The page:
My task is this:

Use cylinder coordinates to calculate:$$\iiint\limits_{A}z\sqrt{x^2 + y^2}dA, \enspace A = \left\{(x,y,z):x^2 + (y - 1)^2 \leq 1,\: 0 \leq z \leq 2\right\}.$$

My works so far is this;

Switching to cylindrical coordinates we get:$$A = \left\{(r,\theta,z):0\leq r\leq 1,\: 0\leq \theta \leq 2\pi,\: 0\leq z \leq 2\right\}.$$ Now my book tells me that if you want the center in another point $(a,b,c)$, you should use the substitution: $$x = a + r\cos(\theta),\: y = b + r\sin(\theta),\: z = c + z.$$

With this in mind we change to cylindrical and add the bounderies (don't forget the jacobian).$$\int\limits_{0}^{2\pi}\int\limits_{0}^{1}\int\limits_{0}^{2}zr\sqrt{r^2\cos^2(\theta) + (1 + r\sin(\theta))^2}dz\:dr\:d\theta \:=\:2\int\limits_{0}^{2\pi}\int\limits_{0}^{1} r\sqrt{r^2\cos^2(\theta) + (1 + r\sin(\theta))^2}dr \:d\theta.$$

Now this is the part where i get stuck, if i did my calculations right teh expression under the root becomes $r^2 + 1 + 2r\sin(\theta).$ I'm not sure where to go from here so any tips and tricks would be appreciated. I would very much like to see how this is done with this substitution, but alternative solution that leads me to the right answer would also be of great value. Finally, don't show me the calculations down to the answer as i would like to do that myself.

Thanks in advance!


Your can use a simpler (?) transformation with cylindrical coordinates. Given that $x^2+(y-1)^2=1$ is a cylinder shifted 1 unit along the $y$ axis, you should not consider points in the $y<0$ plane ($\pi \le \theta\le 2\pi$), and the polar equation of the cylinder is not $r=1$ but $r=2\sin\theta$. Therefore, it should be $$ A=\{(r,\theta,z)\;|\; 0 \le \theta \le \pi, 0 \le r \le 2\sin\theta, 0\le z \le 2\} $$

Once you have done that, the integral is easy and equals: $$ \int_0^{\pi} \int_0^{2\sin\theta} \int_0^{2} z\, r\, r \; dz drd\theta = \frac{64}{9} $$

  • $\begingroup$ I defined $A$ having the substitution (which shifts y) in mind which. That's why $A$ looks as a circle at the origin. Anyway your method is also great and something i've encountered before. $\endgroup$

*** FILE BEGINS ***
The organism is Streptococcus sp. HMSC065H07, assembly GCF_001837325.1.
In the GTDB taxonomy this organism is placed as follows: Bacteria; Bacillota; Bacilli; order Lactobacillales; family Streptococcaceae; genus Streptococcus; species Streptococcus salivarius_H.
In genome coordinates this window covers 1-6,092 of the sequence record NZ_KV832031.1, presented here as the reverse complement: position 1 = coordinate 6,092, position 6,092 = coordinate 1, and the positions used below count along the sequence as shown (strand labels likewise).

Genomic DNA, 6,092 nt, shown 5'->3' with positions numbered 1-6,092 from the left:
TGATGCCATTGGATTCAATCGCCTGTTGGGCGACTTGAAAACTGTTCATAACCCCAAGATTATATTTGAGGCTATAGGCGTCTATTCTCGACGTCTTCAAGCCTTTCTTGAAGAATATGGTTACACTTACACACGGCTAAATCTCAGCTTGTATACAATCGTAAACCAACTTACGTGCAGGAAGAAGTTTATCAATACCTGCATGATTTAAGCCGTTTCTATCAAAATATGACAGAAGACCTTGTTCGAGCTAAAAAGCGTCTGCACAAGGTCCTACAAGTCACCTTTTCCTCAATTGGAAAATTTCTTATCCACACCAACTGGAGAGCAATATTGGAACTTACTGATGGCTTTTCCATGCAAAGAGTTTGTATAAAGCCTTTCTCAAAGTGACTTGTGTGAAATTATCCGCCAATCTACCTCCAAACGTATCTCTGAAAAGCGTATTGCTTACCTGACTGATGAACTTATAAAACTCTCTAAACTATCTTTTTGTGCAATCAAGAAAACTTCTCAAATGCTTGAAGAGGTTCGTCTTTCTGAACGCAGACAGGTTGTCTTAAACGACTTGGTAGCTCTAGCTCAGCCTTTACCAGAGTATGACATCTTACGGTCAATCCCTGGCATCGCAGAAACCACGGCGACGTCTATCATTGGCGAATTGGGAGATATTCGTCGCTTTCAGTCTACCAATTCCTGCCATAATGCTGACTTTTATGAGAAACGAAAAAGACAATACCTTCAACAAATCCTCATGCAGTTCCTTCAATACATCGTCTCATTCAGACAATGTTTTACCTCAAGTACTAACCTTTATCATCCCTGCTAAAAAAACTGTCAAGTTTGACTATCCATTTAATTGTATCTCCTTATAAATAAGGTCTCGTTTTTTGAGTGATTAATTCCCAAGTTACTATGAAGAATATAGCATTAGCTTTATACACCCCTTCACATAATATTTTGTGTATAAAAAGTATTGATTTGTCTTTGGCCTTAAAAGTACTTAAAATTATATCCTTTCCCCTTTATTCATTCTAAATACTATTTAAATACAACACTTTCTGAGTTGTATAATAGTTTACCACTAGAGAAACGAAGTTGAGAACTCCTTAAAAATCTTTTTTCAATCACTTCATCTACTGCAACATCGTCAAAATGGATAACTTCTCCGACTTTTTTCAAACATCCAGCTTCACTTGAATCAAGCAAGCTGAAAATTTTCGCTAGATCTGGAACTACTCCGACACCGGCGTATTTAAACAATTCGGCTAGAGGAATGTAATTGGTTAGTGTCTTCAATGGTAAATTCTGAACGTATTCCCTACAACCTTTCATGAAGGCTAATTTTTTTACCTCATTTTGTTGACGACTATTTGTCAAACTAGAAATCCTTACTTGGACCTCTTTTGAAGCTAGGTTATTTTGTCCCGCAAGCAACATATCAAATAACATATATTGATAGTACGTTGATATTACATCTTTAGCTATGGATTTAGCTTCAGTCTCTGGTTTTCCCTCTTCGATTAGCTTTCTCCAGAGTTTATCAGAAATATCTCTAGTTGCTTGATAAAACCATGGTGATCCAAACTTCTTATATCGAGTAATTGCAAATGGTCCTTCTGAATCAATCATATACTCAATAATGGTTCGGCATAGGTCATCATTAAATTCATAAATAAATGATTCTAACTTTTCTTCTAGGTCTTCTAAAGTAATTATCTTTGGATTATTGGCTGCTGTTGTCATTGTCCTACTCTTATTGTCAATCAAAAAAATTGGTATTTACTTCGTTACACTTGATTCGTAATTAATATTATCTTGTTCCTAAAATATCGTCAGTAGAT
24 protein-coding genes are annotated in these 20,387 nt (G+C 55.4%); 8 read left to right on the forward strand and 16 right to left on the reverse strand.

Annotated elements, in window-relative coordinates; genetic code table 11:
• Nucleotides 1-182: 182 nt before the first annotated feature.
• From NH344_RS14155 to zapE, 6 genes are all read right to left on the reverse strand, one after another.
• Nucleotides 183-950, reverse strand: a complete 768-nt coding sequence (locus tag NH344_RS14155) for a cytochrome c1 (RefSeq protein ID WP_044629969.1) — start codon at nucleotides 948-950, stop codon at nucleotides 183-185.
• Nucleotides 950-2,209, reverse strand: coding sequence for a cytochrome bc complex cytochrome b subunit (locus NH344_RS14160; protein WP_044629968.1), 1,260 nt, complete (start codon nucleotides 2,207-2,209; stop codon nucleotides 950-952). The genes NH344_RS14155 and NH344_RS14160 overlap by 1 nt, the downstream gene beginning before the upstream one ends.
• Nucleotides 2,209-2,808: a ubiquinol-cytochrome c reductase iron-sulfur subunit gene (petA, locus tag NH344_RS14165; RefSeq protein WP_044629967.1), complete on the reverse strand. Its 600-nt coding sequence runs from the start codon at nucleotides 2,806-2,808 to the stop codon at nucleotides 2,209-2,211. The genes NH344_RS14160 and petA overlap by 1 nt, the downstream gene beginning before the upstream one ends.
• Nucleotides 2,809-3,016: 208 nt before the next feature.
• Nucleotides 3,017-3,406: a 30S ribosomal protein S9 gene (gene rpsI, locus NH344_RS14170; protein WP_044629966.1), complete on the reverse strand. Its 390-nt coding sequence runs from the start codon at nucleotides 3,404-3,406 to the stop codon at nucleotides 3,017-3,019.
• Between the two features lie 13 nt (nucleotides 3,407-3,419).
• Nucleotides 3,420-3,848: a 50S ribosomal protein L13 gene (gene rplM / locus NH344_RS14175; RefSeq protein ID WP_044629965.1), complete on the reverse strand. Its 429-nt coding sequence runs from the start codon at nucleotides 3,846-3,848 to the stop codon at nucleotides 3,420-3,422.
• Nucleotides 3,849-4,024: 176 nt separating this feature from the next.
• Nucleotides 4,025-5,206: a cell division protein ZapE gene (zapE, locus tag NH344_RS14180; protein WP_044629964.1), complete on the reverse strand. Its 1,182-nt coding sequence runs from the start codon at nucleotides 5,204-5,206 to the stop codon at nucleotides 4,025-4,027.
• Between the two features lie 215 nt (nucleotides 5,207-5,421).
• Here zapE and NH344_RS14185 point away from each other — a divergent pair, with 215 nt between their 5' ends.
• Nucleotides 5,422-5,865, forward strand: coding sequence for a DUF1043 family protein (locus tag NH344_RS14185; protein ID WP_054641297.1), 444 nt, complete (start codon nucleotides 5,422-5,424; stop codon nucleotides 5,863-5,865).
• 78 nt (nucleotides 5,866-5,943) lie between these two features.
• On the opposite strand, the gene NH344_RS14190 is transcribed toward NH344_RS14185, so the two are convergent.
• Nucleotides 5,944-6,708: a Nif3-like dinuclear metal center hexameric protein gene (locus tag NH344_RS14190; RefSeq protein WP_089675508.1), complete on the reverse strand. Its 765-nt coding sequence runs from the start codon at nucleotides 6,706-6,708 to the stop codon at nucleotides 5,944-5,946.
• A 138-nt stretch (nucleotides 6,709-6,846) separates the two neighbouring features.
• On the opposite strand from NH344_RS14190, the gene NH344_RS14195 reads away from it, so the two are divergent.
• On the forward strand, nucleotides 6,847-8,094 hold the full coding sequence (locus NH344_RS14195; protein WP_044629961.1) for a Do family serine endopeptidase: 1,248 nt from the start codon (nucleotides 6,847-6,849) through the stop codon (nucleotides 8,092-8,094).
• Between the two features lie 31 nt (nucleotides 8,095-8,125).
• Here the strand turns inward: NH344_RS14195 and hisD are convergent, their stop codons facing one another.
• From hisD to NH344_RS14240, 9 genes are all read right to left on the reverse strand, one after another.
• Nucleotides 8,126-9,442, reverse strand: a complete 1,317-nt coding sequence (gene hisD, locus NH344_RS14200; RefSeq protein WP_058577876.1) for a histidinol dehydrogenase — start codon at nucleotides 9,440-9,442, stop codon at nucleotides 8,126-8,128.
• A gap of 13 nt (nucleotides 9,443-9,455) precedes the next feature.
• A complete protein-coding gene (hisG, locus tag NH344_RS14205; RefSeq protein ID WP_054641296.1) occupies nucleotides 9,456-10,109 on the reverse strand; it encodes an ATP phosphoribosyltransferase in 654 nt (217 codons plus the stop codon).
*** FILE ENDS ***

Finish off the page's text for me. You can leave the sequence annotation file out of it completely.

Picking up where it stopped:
– Thomas
    Mar 4 '16 at 5:36
  • $\begingroup$ @Kuifje I tried evaluating the last integral in the OP's post above. I was, regrettably, unsuccessful in attempting to find a simple closed form expression for the answer. However, I did get the value $7.11111$ when I typed it into my calculator. I double checked using Wolfram Alpha and got the same result. So it appears that the OP's definition of $A$ in cylindrical coordinates is, in fact, correct. $\endgroup$
    – cpiegore
    Jul 8 '21 at 22:09
  • $\begingroup$ thanks. I have updated my answer accordingly. $\endgroup$
    – Kuifje
    Jul 9 '21 at 7:08

It's actually easier to evaluate the integral as it stands. I entered

$\int_{0}^{2}\int_{0}^{2}\int_{-\sqrt{2y-y^2}}^{\sqrt{2y-y^2}}z\sqrt{x^2+y^2} dxdydz$

in my calculator. It returned $64/9.$ You may want to look at this post where another person was having a very similar problem with a double integral.

As a general rule, a change of variables in a multiple integral is most effective when the same (or very similar) expressions occur in both the integrand and the region of integration.

  • $\begingroup$ I disagree. A change in cylindrical coordinates makes the integral very easy here. $\endgroup$
    – Kuifje
    Mar 3 '16 at 20:58
  • $\begingroup$ @Kuifje Sorry, that was an exaggeration. The point is that this particular integral is really not that difficult in rectangular coordinates. $\endgroup$
    – cpiegore
    Mar 3 '16 at 21:28
  • $\begingroup$ I agree with you it is not difficult for a calculator, but it is (nearly) impossible by hand: how do you integrate $\int \sqrt{x^2+y^2} \;dx$ ? $\endgroup$
    – Kuifje
    Mar 3 '16 at 21:33
  • $\begingroup$ @Kuifje trigonometric substitution $\endgroup$
    – cpiegore
    Mar 3 '16 at 21:35
  • 1
    $\begingroup$ a trigonometric substitution is a change of variables $\endgroup$
    – Kuifje
    Mar 3 '16 at 22:06

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